Donald Trump says what he thinks. Depending on your perspective, this quality is either refreshing or reckless. But it proved helpful in fending off charges that he obstructed justice or conspired with Russians to violate federal law.
Obstruction and conspiracy are supposed to happen in the shadows. Yet, as Attorney General William Barr noted on Sunday in his summary of special counsel Robert Mueller's report on Russian interference in the 2016 presidential election, many of the actions that Trump's critics have cited as evidence of his criminality happened in broad daylight.
While running for president against Hillary Clinton in July 2016, for example, Trump hoped aloud that Russian hackers would locate emails from the private server she used as secretary of state. "Russia, if you're listening, I hope you're able to find the 30,000 emails that are missing," Trump said at a press conference.
That comment can plausibly be described as a joke or a rhetorical stunt. But it is not the sort of thing a rational person would say if he were actually conspiring with Russian agents to influence the presidential election, whether through hacking or through online propaganda disguised as the political speech of Americans.
You might speculate that Trump is just really bad at conspiracy or that he is clever enough to understand that publicly inviting Russian hacking would make him look innocent. But after two years of investigation, according to Barr's summary, "the Special Counsel did not find that the Trump campaign, or anyone associated with it, conspired or coordinated with the Russian government in these efforts, despite multiple offers from Russian-affiliated individuals to assist the Trump campaign."
The obstruction issue is more complicated, not least because some legal scholars argue that the president cannot commit that crime by exercising his constitutional authority. According to this view, which Barr shares, Trump could have pre-emptively pardoned his cronies or ordered an end to the Russia investigation at any time for any reason, and the only consequences would have been political.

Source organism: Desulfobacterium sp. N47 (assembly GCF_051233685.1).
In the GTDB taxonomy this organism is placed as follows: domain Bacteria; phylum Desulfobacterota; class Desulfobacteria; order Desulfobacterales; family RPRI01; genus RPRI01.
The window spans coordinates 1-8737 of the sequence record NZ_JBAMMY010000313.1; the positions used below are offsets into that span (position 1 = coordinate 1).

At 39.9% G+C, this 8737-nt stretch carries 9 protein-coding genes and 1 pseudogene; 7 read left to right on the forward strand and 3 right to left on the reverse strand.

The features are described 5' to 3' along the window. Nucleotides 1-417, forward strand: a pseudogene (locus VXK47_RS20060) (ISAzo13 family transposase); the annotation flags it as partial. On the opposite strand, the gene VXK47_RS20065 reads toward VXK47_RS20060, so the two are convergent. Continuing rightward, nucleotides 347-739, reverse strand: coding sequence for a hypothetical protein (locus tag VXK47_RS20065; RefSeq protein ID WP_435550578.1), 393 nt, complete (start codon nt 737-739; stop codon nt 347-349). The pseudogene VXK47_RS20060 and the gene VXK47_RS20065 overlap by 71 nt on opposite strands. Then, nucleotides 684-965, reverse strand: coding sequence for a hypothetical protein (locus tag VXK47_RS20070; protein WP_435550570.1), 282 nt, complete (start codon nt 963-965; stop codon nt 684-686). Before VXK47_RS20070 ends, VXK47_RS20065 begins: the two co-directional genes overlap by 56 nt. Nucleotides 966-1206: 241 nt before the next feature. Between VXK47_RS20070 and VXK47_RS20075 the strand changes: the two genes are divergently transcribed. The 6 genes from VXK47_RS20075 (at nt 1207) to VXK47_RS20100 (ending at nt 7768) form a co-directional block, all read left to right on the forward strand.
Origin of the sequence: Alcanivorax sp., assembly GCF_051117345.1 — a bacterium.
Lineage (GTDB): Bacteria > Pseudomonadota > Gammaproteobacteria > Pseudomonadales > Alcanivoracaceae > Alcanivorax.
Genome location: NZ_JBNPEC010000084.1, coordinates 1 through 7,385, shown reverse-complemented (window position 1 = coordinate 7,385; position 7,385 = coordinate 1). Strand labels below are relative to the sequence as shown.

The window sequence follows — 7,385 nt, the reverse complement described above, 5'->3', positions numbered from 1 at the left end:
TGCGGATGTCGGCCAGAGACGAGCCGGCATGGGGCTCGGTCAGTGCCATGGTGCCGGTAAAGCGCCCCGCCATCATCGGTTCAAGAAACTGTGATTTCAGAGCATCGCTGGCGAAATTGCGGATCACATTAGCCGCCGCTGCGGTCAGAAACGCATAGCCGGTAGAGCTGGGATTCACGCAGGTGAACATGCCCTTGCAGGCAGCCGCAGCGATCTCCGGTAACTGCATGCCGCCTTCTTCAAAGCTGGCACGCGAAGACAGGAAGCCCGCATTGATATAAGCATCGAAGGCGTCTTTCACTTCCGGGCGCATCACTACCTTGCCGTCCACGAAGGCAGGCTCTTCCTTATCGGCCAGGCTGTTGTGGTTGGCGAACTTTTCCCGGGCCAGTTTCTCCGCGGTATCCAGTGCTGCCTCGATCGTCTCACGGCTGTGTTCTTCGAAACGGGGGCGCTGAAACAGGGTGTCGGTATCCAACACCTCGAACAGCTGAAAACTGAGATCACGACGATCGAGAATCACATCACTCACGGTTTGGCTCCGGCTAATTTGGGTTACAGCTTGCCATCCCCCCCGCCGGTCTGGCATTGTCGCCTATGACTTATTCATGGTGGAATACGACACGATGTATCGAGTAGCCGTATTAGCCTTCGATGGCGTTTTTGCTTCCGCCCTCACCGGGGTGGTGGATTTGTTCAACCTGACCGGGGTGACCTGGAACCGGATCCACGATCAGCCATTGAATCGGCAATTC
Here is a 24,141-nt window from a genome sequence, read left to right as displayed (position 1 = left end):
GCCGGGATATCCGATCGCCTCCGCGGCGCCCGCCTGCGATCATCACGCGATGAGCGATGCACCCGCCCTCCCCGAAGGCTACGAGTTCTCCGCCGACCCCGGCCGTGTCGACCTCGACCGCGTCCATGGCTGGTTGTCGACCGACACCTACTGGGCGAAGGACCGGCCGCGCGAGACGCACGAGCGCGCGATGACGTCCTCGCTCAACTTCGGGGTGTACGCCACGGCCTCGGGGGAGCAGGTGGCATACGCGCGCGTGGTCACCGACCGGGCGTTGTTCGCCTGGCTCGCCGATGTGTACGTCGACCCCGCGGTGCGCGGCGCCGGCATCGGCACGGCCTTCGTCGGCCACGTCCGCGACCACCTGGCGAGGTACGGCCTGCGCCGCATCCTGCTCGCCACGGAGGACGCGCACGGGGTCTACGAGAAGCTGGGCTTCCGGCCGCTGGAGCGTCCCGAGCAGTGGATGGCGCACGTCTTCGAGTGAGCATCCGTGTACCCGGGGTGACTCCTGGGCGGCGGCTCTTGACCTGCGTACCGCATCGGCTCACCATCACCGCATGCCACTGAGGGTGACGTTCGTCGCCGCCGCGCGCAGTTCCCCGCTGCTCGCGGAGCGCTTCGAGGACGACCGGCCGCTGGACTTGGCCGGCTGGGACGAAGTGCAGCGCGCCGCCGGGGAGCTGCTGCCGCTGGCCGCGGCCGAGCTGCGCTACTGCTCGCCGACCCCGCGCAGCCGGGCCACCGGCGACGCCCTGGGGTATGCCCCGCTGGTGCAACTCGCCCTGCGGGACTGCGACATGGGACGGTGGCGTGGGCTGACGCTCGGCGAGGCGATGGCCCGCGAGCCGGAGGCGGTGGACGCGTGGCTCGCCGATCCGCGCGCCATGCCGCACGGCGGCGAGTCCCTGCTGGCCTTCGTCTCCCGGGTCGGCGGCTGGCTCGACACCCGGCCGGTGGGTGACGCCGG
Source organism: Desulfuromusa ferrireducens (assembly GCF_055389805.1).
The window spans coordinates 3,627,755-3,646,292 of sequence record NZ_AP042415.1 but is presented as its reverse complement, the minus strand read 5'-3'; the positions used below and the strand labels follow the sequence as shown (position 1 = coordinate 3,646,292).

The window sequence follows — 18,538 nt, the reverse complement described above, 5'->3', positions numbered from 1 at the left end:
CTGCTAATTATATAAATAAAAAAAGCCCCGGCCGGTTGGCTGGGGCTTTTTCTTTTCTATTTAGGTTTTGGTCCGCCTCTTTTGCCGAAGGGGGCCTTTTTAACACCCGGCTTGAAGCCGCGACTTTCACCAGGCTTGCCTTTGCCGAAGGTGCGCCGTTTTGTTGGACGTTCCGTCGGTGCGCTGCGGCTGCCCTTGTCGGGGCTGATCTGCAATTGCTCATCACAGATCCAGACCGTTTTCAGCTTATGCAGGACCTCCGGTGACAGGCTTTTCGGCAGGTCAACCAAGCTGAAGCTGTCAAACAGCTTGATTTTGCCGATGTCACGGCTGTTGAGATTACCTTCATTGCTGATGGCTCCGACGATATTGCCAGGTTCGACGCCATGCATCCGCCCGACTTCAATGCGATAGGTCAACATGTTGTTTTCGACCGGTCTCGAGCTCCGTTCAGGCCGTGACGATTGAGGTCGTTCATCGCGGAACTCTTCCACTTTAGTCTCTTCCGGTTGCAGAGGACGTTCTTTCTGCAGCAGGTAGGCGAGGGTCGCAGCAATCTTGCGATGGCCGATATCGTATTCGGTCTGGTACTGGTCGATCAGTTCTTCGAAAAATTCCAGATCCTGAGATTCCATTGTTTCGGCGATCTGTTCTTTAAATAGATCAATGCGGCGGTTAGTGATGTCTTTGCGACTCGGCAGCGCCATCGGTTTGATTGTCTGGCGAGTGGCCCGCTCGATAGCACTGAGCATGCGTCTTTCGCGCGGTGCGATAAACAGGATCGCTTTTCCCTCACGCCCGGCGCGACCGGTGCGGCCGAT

Leaving that issue aside, Trump made no attempt to hide most of the acts that his opponents portrayed as evidence of obstruction. He publicly fired FBI Director James Comey, publicly complained for a more than a year that Jeff Sessions had recused himself from the Russia investigation before finally sacking him, publicly described Mueller's probe as a "witch hunt" and publicly declared that he had "the absolute right" to pardon himself.
None of those actions stopped the Russia investigation, and firing Comey, which Deputy Attorney General Rod Rosenstein justified before turning around and appointing Mueller a week later, probably prolonged it. Trump's constant venting about the unfairness of the investigation and Sessions' failure to protect him from it aroused suspicion, making it look like Trump had something to hide.
While obstruction can be a crime even when it is unsuccessful, Trump's blatant ineptness and heedless flouting of political convention do raise questions about his motive, which is a crucial element of the offense. "While this report does not conclude that the President committed a crime," Mueller said regarding the obstruction question, "it also does not exonerate him."
Barr went further. "To obtain and sustain an obstruction conviction," he noted, "the government would need to prove beyond a reasonable doubt that a person, acting with corrupt intent, engaged in obstructive conduct with a sufficient nexus to a pending or contemplated proceeding." He and Rosenstein concluded that none of Trump's actions, "many of which took place in public," met all three criteria.
Strictly speaking, that conclusion is beside the point, as Justice Department policy precludes prosecution of a sitting president. But Mueller's report, combined with Barr and Rosenstein's gloss on it, gives ample cover to Republicans who would just as soon not try to remove a president of their party.
Trump will instead be judged by voters, and the case against him will hinge largely on the lack of self-restraint that helped save him from impeachment.
Jacob Sullum is a senior editor at Reason magazine. Follow him on Twitter: @JacobSullum.
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